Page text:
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New research shows kids are targeted with alcohol, gambling and junk food ads online


A new pilot study analysing screen recordings from young people’s online activity has found that companies are targeting them with ads for harmful products including alcohol, gambling and junk food.

The report, #Digital Youth – How children and young people are targeted with harmful product marketing online, found that the ads drive engagement with harmful and addictive products.

The release of the report coincides with a gathering of experts, community leaders and young people at Parliament House today, to discuss the impacts of harmful product marketing on young people and potential policy solutions.

Key findings:

  • Children as young as 8 years old are being bombarded with ads for unhealthy foods – including when they search for scooter tricks on social media and play online games. On average, children aged 8-13 years old were targeted with approximately 13 junk foods ads on a typical day they spend online.
  • Teenagers aged 14-17 years old were targeted with an average of at least one instance of gambling marketing, six alcohol ads and 24 junk food ads, every day. For one teenager, this was as high as two gambling ads, 14 alcohol ads and 70 food ads over a typical two-hour period they spend online.
  • Young adults aged 18 -25 years were seeing an average of two instances of gambling, seven alcohol ads and 23 junk food ads every day when online, which is similar rates to that experienced by teenagers.

Author of the report, Professor Kathryn Backholer, Co-Director of the Global Centre for Preventative Health and Nutrition said, “What this pilot study shows is that companies are targeting school age children with advertising for addictive and unhealthy products like alcohol, gambling and junk food.

“The marketing is sophisticated, using the data they have on young people including how they are feeling, what they are doing, and what they like and dislike.”

Jane Martin, Executive Manager, Food for Health Alliance said “We can see that kids are being served junk food ads when they are innocently looking at things like scooter videos on YouTube.

“Multinational companies are placing ads within content and channels that they know are popular with kids – including buttons to buy and deliver junk food to their home.”

Martin Thomas, Interim CEO, Alliance for Gambling Reform said, “This report provides evidence that the gambling industry is deliberately targeting kids and encouraging them to click and install gambling apps on their phones, and we believe this is just the tip of the iceberg.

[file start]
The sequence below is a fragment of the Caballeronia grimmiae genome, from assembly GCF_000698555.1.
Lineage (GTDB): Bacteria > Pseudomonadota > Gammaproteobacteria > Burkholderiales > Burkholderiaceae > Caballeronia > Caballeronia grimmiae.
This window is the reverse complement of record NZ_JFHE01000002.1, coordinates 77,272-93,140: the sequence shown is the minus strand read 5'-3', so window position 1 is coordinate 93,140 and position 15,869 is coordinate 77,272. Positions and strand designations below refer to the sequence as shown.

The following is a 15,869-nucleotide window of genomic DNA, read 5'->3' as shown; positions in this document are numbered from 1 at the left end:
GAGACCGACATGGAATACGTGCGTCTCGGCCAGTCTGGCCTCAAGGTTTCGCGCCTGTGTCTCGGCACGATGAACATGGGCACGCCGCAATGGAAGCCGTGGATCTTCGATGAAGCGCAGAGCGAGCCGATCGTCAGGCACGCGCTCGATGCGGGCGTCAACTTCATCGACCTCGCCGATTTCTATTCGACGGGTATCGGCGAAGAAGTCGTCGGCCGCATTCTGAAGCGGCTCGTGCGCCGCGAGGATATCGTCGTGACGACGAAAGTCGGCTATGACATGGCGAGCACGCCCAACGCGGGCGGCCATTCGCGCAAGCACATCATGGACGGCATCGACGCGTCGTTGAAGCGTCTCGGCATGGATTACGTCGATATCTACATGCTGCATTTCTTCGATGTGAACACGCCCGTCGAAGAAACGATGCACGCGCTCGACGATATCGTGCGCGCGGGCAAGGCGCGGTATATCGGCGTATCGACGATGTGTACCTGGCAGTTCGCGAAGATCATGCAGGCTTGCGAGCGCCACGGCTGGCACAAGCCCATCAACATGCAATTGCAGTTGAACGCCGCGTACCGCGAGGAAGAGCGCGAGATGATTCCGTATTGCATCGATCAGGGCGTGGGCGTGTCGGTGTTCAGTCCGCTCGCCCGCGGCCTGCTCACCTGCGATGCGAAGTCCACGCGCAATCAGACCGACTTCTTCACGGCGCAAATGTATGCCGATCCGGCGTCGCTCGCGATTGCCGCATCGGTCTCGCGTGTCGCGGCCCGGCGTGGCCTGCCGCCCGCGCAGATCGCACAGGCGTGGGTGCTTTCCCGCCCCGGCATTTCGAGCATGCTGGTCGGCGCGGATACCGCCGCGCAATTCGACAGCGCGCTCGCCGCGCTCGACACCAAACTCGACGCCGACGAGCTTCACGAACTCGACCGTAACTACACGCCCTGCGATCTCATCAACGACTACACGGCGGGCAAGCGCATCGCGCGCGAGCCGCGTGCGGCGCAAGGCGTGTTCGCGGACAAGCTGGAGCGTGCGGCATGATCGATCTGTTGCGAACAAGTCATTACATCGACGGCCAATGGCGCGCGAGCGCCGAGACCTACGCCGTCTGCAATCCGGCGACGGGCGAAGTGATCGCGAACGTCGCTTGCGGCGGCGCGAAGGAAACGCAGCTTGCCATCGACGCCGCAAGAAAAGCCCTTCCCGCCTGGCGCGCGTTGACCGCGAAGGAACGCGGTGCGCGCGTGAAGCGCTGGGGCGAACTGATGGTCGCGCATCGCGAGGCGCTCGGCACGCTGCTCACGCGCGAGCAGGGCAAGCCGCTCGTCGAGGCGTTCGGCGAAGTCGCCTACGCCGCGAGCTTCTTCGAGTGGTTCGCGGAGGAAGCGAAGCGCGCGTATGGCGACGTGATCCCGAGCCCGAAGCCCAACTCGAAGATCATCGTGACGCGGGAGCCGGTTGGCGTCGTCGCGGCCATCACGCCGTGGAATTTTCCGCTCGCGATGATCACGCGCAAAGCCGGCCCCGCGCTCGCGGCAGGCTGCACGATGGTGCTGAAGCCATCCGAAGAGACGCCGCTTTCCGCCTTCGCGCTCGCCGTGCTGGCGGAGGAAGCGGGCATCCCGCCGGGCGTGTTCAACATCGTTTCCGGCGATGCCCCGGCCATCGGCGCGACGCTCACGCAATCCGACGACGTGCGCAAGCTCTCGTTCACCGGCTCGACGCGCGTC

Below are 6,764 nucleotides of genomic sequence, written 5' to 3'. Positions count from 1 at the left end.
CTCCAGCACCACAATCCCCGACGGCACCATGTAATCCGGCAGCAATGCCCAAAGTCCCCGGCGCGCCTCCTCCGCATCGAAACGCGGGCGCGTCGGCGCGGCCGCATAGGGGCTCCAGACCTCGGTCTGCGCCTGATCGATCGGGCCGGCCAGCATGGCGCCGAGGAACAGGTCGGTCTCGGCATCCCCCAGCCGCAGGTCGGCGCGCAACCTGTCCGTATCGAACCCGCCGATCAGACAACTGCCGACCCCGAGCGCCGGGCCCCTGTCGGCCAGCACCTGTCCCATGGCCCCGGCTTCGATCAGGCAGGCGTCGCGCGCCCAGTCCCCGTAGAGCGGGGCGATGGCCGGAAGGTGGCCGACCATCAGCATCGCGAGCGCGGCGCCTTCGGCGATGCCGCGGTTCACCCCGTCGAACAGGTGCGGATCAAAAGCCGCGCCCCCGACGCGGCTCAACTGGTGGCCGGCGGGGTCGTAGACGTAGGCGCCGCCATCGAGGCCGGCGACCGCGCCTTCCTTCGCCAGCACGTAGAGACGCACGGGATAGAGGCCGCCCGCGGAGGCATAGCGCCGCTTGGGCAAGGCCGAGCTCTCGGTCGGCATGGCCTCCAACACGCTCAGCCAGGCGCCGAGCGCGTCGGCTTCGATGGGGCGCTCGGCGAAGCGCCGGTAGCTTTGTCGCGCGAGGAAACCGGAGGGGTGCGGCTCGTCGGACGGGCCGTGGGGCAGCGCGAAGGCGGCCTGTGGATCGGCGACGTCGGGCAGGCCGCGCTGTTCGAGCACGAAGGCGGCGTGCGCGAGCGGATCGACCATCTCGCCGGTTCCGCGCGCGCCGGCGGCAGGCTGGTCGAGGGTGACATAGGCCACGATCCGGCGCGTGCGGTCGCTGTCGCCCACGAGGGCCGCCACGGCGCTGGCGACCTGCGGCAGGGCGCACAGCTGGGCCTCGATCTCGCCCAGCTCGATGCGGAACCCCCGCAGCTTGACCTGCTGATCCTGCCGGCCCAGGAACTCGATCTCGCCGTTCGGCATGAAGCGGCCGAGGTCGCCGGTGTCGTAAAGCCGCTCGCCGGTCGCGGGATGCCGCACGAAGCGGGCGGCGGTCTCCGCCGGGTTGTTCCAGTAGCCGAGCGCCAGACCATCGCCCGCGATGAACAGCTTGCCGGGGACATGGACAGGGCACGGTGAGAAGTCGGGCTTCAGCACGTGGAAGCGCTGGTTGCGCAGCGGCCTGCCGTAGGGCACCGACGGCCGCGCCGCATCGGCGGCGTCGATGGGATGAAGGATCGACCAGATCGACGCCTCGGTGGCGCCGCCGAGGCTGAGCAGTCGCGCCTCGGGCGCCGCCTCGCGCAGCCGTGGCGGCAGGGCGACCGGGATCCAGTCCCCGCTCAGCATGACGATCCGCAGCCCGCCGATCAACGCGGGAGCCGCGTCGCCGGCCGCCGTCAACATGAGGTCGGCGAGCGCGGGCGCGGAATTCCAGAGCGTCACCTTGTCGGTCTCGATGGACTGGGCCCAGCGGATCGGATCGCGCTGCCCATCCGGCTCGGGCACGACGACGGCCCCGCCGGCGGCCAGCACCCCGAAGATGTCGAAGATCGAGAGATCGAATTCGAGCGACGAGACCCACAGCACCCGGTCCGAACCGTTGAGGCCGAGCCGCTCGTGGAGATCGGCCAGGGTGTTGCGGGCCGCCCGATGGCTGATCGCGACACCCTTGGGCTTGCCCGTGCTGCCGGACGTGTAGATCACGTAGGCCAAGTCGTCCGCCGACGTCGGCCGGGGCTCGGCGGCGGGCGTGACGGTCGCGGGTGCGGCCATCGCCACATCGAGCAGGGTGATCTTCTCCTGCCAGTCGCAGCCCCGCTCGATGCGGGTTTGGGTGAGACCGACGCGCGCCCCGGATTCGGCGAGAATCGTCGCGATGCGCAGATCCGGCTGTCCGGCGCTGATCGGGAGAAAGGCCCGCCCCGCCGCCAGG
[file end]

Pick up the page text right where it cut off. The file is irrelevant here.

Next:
“The gambling industry uses a predatory and systematic approach to try and get our kids to gamble. Governments need to take action now to protect kids and young people online.”

Dr Sandro Demaio, CEO of VicHealth said, “These corporations know your children better than you do, and likely better than children know themselves. When children and young people are exposed to this kind of predatory marketing, it can increase the likelihood that they will consume or use more of these products later in life, at a cost to their health.

“By the time a child reaches just 13 years of age, 72 million data points will have been collected on them in the digital world. This personal information is used to aggressively target them with products often associated with chronic disease.”

Caterina Giorgi, CEO of the Foundation for Alcohol Research and Education, said that there is an urgent need for common sense measures to protect children from harmful product marketing.

“Children should be able to go online to learn and play without being tracked and their data harvested by these companies. 

“There are significant and immediate opportunities for the Federal Government to address this, through both the Privacy Act review and the Online Safety Act review.

“We need to ensure that companies and digital platforms are not able to collect children’s data online for commercial purposes.

“We also need to make sure that companies that sell harmful and addictive products like alcohol, aren’t able to market to children online.

“We look forward to continuing to working with the government to ensure the health, wellbeing and safety of kids and young people online is prioritised.” 

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